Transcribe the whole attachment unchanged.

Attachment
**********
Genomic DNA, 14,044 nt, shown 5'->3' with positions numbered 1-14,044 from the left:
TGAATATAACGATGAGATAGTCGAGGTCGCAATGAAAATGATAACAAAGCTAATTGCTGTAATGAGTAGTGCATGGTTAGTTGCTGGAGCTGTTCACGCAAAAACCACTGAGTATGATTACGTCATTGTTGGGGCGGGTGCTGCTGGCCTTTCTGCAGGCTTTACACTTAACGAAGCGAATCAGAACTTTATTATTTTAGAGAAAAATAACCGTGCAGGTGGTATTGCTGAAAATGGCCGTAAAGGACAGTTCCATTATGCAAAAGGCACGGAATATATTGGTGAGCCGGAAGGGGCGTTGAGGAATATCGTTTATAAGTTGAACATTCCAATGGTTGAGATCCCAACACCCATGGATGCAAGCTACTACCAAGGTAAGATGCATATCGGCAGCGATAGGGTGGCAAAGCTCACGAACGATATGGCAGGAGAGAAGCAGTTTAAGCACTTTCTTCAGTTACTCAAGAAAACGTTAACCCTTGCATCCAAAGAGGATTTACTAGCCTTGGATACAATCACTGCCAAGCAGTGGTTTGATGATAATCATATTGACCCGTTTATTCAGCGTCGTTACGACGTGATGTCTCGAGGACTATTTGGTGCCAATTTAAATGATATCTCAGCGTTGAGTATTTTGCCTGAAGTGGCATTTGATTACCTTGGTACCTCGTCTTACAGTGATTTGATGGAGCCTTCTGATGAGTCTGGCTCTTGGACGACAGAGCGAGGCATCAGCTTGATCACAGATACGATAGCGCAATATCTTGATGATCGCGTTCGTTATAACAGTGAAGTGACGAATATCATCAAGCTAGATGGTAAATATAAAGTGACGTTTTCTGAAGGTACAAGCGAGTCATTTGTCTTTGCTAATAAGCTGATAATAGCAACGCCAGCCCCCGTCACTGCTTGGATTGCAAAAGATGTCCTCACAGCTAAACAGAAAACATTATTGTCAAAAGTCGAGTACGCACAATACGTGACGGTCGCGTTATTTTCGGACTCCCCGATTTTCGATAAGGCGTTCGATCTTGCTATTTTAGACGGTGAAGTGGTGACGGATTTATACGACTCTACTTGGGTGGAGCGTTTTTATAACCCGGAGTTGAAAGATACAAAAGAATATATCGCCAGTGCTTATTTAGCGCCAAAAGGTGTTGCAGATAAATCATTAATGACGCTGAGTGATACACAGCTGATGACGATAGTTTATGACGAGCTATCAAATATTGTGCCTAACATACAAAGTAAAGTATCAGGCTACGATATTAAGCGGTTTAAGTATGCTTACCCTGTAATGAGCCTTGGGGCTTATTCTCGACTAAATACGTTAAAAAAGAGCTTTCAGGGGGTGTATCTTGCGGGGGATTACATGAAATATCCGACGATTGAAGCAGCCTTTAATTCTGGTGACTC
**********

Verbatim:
Genomic DNA, 14,044 nt, shown 5'->3' with positions numbered 1-14,044 from the left:
TGAATATAACGATGAGATAGTCGAGGTCGCAATGAAAATGATAACAAAGCTAATTGCTGTAATGAGTAGTGCATGGTTAGTTGCTGGAGCTGTTCACGCAAAAACCACTGAGTATGATTACGTCATTGTTGGGGCGGGTGCTGCTGGCCTTTCTGCAGGCTTTACACTTAACGAAGCGAATCAGAACTTTATTATTTTAGAGAAAAATAACCGTGCAGGTGGTATTGCTGAAAATGGCCGTAAAGGACAGTTCCATTATGCAAAAGGCACGGAATATATTGGTGAGCCGGAAGGGGCGTTGAGGAATATCGTTTATAAGTTGAACATTCCAATGGTTGAGATCCCAACACCCATGGATGCAAGCTACTACCAAGGTAAGATGCATATCGGCAGCGATAGGGTGGCAAAGCTCACGAACGATATGGCAGGAGAGAAGCAGTTTAAGCACTTTCTTCAGTTACTCAAGAAAACGTTAACCCTTGCATCCAAAGAGGATTTACTAGCCTTGGATACAATCACTGCCAAGCAGTGGTTTGATGATAATCATATTGACCCGTTTATTCAGCGTCGTTACGACGTGATGTCTCGAGGACTATTTGGTGCCAATTTAAATGATATCTCAGCGTTGAGTATTTTGCCTGAAGTGGCATTTGATTACCTTGGTACCTCGTCTTACAGTGATTTGATGGAGCCTTCTGATGAGTCTGGCTCTTGGACGACAGAGCGAGGCATCAGCTTGATCACAGATACGATAGCGCAATATCTTGATGATCGCGTTCGTTATAACAGTGAAGTGACGAATATCATCAAGCTAGATGGTAAATATAAAGTGACGTTTTCTGAAGGTACAAGCGAGTCATTTGTCTTTGCTAATAAGCTGATAATAGCAACGCCAGCCCCCGTCACTGCTTGGATTGCAAAAGATGTCCTCACAGCTAAACAGAAAACATTATTGTCAAAAGTCGAGTACGCACAATACGTGACGGTCGCGTTATTTTCGGACTCCCCGATTTTCGATAAGGCGTTCGATCTTGCTATTTTAGACGGTGAAGTGGTGACGGATTTATACGACTCTACTTGGGTGGAGCGTTTTTATAACCCGGAGTTGAAAGATACAAAAGAATATATCGCCAGTGCTTATTTAGCGCCAAAAGGTGTTGCAGATAAATCATTAATGACGCTGAGTGATACACAGCTGATGACGATAGTTTATGACGAGCTATCAAATATTGTGCCTAACATACAAAGTAAAGTATCAGGCTACGATATTAAGCGGTTTAAGTATGCTTACCCTGTAATGAGCCTTGGGGCTTATTCTCGACTAAATACGTTAAAAAAGAGCTTTCAGGGGGTGTATCTTGCGGGGGATTACATGAAATATCCGACGATTGAAGCAGCCTTTAATTCTGGTGACTC